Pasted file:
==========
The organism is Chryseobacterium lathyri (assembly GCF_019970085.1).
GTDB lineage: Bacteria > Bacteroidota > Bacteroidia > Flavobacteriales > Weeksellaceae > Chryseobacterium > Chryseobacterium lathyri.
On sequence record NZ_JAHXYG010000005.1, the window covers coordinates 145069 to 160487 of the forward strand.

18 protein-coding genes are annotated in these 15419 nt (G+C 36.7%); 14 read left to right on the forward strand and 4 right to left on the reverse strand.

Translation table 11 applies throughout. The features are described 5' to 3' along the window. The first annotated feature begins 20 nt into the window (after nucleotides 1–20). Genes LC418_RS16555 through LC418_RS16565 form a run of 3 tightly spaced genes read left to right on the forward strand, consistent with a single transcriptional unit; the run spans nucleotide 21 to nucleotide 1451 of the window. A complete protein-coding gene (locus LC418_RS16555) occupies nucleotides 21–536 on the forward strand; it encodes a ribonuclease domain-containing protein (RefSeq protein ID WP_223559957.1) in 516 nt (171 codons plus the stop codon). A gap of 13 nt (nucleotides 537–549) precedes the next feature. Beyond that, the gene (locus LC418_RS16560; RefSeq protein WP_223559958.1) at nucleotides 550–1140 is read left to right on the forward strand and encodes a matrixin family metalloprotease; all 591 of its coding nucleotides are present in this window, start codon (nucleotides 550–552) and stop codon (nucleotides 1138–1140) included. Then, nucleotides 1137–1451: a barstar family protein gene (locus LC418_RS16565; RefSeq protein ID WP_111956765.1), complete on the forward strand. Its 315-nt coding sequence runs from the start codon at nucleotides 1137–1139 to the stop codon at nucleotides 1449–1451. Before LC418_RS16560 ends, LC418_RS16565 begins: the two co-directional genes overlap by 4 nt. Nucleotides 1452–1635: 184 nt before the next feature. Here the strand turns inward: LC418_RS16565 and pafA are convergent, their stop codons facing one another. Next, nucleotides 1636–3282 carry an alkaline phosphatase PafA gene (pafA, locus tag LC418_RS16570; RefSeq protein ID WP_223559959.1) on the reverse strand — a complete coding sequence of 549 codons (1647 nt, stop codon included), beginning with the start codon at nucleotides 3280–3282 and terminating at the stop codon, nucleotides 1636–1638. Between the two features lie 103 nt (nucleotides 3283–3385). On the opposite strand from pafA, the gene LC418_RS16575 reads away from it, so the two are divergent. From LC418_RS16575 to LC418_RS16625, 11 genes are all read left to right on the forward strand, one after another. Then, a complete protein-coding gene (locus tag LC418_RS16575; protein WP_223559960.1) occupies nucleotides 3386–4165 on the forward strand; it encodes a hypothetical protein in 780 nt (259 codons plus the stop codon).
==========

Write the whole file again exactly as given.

The organism is Chryseobacterium lathyri (assembly GCF_019970085.1).
GTDB lineage: Bacteria > Bacteroidota > Bacteroidia > Flavobacteriales > Weeksellaceae > Chryseobacterium > Chryseobacterium lathyri.
On sequence record NZ_JAHXYG010000005.1, the window covers coordinates 145069 to 160487 of the forward strand.

18 protein-coding genes are annotated in these 15419 nt (G+C 36.7%); 14 read left to right on the forward strand and 4 right to left on the reverse strand.

Translation table 11 applies throughout. The features are described 5' to 3' along the window. The first annotated feature begins 20 nt into the window (after nucleotides 1–20). Genes LC418_RS16555 through LC418_RS16565 form a run of 3 tightly spaced genes read left to right on the forward strand, consistent with a single transcriptional unit; the run spans nucleotide 21 to nucleotide 1451 of the window. A complete protein-coding gene (locus LC418_RS16555) occupies nucleotides 21–536 on the forward strand; it encodes a ribonuclease domain-containing protein (RefSeq protein ID WP_223559957.1) in 516 nt (171 codons plus the stop codon). A gap of 13 nt (nucleotides 537–549) precedes the next feature. Beyond that, the gene (locus LC418_RS16560; RefSeq protein WP_223559958.1) at nucleotides 550–1140 is read left to right on the forward strand and encodes a matrixin family metalloprotease; all 591 of its coding nucleotides are present in this window, start codon (nucleotides 550–552) and stop codon (nucleotides 1138–1140) included. Then, nucleotides 1137–1451: a barstar family protein gene (locus LC418_RS16565; RefSeq protein ID WP_111956765.1), complete on the forward strand. Its 315-nt coding sequence runs from the start codon at nucleotides 1137–1139 to the stop codon at nucleotides 1449–1451. Before LC418_RS16560 ends, LC418_RS16565 begins: the two co-directional genes overlap by 4 nt. Nucleotides 1452–1635: 184 nt before the next feature. Here the strand turns inward: LC418_RS16565 and pafA are convergent, their stop codons facing one another. Next, nucleotides 1636–3282 carry an alkaline phosphatase PafA gene (pafA, locus tag LC418_RS16570; RefSeq protein ID WP_223559959.1) on the reverse strand — a complete coding sequence of 549 codons (1647 nt, stop codon included), beginning with the start codon at nucleotides 3280–3282 and terminating at the stop codon, nucleotides 1636–1638. Between the two features lie 103 nt (nucleotides 3283–3385). On the opposite strand from pafA, the gene LC418_RS16575 reads away from it, so the two are divergent. From LC418_RS16575 to LC418_RS16625, 11 genes are all read left to right on the forward strand, one after another. Then, a complete protein-coding gene (locus tag LC418_RS16575; protein WP_223559960.1) occupies nucleotides 3386–4165 on the forward strand; it encodes a hypothetical protein in 780 nt (259 codons plus the stop codon).